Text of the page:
How our sitcoms keep us alive

Why can’t we all just get along? According to cognitive psychologists, Harvard researchers and Liz Lemon, we can and we do — even when all evidence points to the contrary.

I miss “30 Rock.” I miss watching Liz Lemon — a woman happy eating night cheese and transitioning pajamas into day wear — run through the likes of Jon Hamm and Matt Damon and Astronaut Mike Dexter. I miss “30 ROCK -- Pictured: Tina Fey as Liz Lemon -- NBC Photo: Mary Ellen MathewsAmerica’s Kidz Got Singing” and “Ludachristmas.” Don’t get me started on the chasm left by Jack Donaghy.
“30 Rock” was giving me a contact high, dosed once weekly during prime time.
Or at least that’s what I thought I missed. Cognitive psychologists would say what I’m really pining for is the story of connection, the theme of people getting along despite conflict, difference and wildly diverse definitions of personal space. Watching people connect on TV made me feel a connection, too. According to neuroscientist Daniel Glaser, my brain’s “mirror neurons” are responsible: “What actors are experts in is using their movements to inspire feelings in the people watching.” In short, “30 Rock” was giving me a contact high, dosed once weekly during prime time.

Call it addiction, but we human beings never tire of this story of connection. Dressed up in pinafores on a Yorkshire country estate or riddled with bullets in a Jersey suburb, we gobble it up like Lemon’s Mexican cheese curls. Screenwriting guru Robert McKee tells us there are six such story types in circulation. Others say there are 10. Whatever the number, it’s the job of a writer to think up new ways to tell this same handful of stories, making them feel interesting and original over and over and over again.

The sometimes nebulous, often circuitous lines of fondness between otherwise wisecracking kooks are the bedrock of any good sitcom. Just look at the much-ridiculed canon from Sherwood Schwartz, whose shows defied scathing reviews to enjoy huge commercial success. Says Schwartz: “If you study both ‘Gilligan’ and ‘Brady,’ you will see they are based on a similar philosophy: that it’s possible for different kinds of people to learn to live together, either in a family or stuck on an island with no escape.”

The Captain, Ginger and Gilligan

Pop culture scholars David Marc and Robert J. Thompson take this analysis one step further, calling Schwartz an innovator who “made a surgical strike into the national psyche” by “pioneering a dramatic matrix built upon the emerging cultural concept of the ‘support group.’”

Schwartz may have pioneered the genre on the small screen, but he certainly didn’t invent it. He stole it from an ancient playbook that dates back to “The Odyssey” and beyond. Lacking jet planes or a decent Holiday Inn Express, Homer’s Greeks were forced to shack up in the homes of strangers, relying on an innovative new concept called hospitality to ensure safe travel and sustenance across ridiculous distances. This code, of course, was backed up by a healthy fear of the gods. Throwing down a feast or two for unwanted callers was the righteous thing to do.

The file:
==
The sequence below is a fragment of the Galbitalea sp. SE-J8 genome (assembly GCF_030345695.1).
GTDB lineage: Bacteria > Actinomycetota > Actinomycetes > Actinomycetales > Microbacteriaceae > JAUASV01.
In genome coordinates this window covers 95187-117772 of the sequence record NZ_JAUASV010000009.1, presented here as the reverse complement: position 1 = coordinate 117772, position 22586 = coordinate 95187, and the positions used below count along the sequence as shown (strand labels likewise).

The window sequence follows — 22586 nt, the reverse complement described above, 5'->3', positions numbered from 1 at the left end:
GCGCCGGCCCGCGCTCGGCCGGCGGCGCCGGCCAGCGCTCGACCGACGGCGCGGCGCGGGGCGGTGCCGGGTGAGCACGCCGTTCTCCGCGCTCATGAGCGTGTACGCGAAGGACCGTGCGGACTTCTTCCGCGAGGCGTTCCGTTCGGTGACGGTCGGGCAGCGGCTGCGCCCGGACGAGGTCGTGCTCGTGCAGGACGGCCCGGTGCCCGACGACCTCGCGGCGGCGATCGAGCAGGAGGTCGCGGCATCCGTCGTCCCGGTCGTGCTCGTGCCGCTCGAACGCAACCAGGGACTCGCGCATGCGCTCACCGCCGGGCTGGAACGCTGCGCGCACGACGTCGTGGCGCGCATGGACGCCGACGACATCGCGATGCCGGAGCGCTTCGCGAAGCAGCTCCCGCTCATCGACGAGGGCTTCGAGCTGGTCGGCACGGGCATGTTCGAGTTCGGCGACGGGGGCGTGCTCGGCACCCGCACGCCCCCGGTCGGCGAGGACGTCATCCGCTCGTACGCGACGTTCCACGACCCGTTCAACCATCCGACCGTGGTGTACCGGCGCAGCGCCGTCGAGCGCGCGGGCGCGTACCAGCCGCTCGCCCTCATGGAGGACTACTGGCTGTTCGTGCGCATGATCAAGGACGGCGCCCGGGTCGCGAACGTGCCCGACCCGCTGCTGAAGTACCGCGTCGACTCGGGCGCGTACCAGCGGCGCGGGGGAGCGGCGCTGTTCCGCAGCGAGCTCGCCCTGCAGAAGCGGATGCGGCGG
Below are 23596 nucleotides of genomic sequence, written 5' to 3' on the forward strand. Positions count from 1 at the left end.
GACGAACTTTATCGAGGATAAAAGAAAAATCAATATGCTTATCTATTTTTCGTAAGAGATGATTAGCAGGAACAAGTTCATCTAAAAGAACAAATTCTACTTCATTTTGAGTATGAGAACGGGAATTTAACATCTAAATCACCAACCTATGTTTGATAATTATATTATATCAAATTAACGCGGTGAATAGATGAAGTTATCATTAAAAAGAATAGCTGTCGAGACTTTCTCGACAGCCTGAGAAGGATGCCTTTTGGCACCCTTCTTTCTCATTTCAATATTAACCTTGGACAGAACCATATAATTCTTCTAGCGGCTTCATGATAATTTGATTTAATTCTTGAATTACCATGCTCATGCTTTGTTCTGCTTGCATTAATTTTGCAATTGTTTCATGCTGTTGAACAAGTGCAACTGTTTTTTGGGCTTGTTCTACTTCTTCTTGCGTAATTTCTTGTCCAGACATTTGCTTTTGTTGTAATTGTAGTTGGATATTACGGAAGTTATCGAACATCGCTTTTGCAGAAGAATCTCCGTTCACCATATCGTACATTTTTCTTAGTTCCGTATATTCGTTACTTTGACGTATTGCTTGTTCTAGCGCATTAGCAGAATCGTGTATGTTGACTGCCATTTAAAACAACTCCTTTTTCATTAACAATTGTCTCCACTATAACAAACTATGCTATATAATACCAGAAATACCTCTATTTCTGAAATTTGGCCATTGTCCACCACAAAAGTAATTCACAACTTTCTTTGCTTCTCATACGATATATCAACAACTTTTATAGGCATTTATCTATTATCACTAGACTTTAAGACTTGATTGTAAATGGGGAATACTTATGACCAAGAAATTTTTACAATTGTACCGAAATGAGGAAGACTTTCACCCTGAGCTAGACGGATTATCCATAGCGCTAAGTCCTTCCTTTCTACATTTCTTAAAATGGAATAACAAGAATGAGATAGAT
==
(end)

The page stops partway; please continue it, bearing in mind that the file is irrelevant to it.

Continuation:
Get along. Make nice. Your eternal soul depends on it.
Speaking of righteousness, flip through the Book of Genesis. There, in Chapter 18, we see Abraham, fresh off a med-free circumcision, hopping around like Gopher on the Lido deck to serve a feast of bread and water to three total strangers who appear at his door. That one of these strangers may in fact be God himself goes without saying. The subtext is unmistakable: Get along. Make nice. Your eternal soul depends on it.

And it’s not just about souls; scientists say the same thing. “We human beings have a fundamental drive or need for connection,” says Harvard researcher Gerald Zaltman. “This has roots in our evolutionary history, because individuals and groups with the ability to bond and support one another were more likely to survive.”

As we chuckle and snort through the gags and one-liners, our 60-million-year-old simian brains silently hope those goofballs on TV will stumble their way toward each other. A half-dozen step-siblings, six friends at a coffee shop, castaways on a desert island. We tune in because those people have genuine feelings for one another. They didn’t choose each other, but they make it work anyway.

Friends_season_one_cast

“Even in the most cooperative of relationships, competition is inevitable and why the powerful emotions engendered by family loyalty and conflict saturates stories from Genesis to ‘The Sopranos,’” says Brian Boyd, author of “On the Origin of Stories.”
Even as we grit our teeth through another god-awful Thanksgiving with our relatives, we find ourselves calling it a cherished tradition.
We can all identify with the get-along predicament because we’ve lived it since birth. Eighteen years of sharing toilets, silverware and obligatory enthusiasm with fellow fish from your gene pool is excellent training ground for overcoming petty individual differences in our species-saving quest for connection. Even as we grit our teeth through another god-awful Thanksgiving with our relatives, we find ourselves calling it — and feeling that it is — a cherished tradition. We didn’t choose our families, but we choose connection. Every time.

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When Jack taps Liz as his successor or the TGS crew teams up to make sure Tracy thinks he’s in outer space, it feels good. And maybe we even tear up when Liz and Tracy end up at a strip club together in the series finale and Tracy admits he doesn’t want to say goodbye. Dimwitted, self-centered prima donnas becoming attached to overscheduled, undersexed nerds? I want to go to there.